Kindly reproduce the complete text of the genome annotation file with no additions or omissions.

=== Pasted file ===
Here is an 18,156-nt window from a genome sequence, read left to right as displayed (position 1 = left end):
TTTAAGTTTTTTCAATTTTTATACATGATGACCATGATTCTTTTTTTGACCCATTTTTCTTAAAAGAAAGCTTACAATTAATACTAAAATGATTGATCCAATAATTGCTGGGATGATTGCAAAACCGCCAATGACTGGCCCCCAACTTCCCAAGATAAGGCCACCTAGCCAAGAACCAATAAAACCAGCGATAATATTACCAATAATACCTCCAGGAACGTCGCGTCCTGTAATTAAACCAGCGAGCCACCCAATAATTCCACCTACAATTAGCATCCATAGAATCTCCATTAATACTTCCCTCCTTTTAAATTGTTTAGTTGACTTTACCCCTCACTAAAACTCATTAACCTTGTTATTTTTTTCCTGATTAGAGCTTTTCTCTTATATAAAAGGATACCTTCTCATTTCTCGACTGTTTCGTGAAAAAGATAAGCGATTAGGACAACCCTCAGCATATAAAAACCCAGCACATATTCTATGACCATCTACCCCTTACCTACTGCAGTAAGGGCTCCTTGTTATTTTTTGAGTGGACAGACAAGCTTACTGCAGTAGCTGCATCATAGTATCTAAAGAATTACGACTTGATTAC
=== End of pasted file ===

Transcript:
Here is an 18,156-nt window from a genome sequence, read left to right as displayed (position 1 = left end):
TTTAAGTTTTTTCAATTTTTATACATGATGACCATGATTCTTTTTTTGACCCATTTTTCTTAAAAGAAAGCTTACAATTAATACTAAAATGATTGATCCAATAATTGCTGGGATGATTGCAAAACCGCCAATGACTGGCCCCCAACTTCCCAAGATAAGGCCACCTAGCCAAGAACCAATAAAACCAGCGATAATATTACCAATAATACCTCCAGGAACGTCGCGTCCTGTAATTAAACCAGCGAGCCACCCAATAATTCCACCTACAATTAGCATCCATAGAATCTCCATTAATACTTCCCTCCTTTTAAATTGTTTAGTTGACTTTACCCCTCACTAAAACTCATTAACCTTGTTATTTTTTTCCTGATTAGAGCTTTTCTCTTATATAAAAGGATACCTTCTCATTTCTCGACTGTTTCGTGAAAAAGATAAGCGATTAGGACAACCCTCAGCATATAAAAACCCAGCACATATTCTATGACCATCTACCCCTTACCTACTGCAGTAAGGGCTCCTTGTTATTTTTTGAGTGGACAGACAAGCTTACTGCAGTAGCTGCATCATAGTATCTAAAGAATTACGACTTGATTAC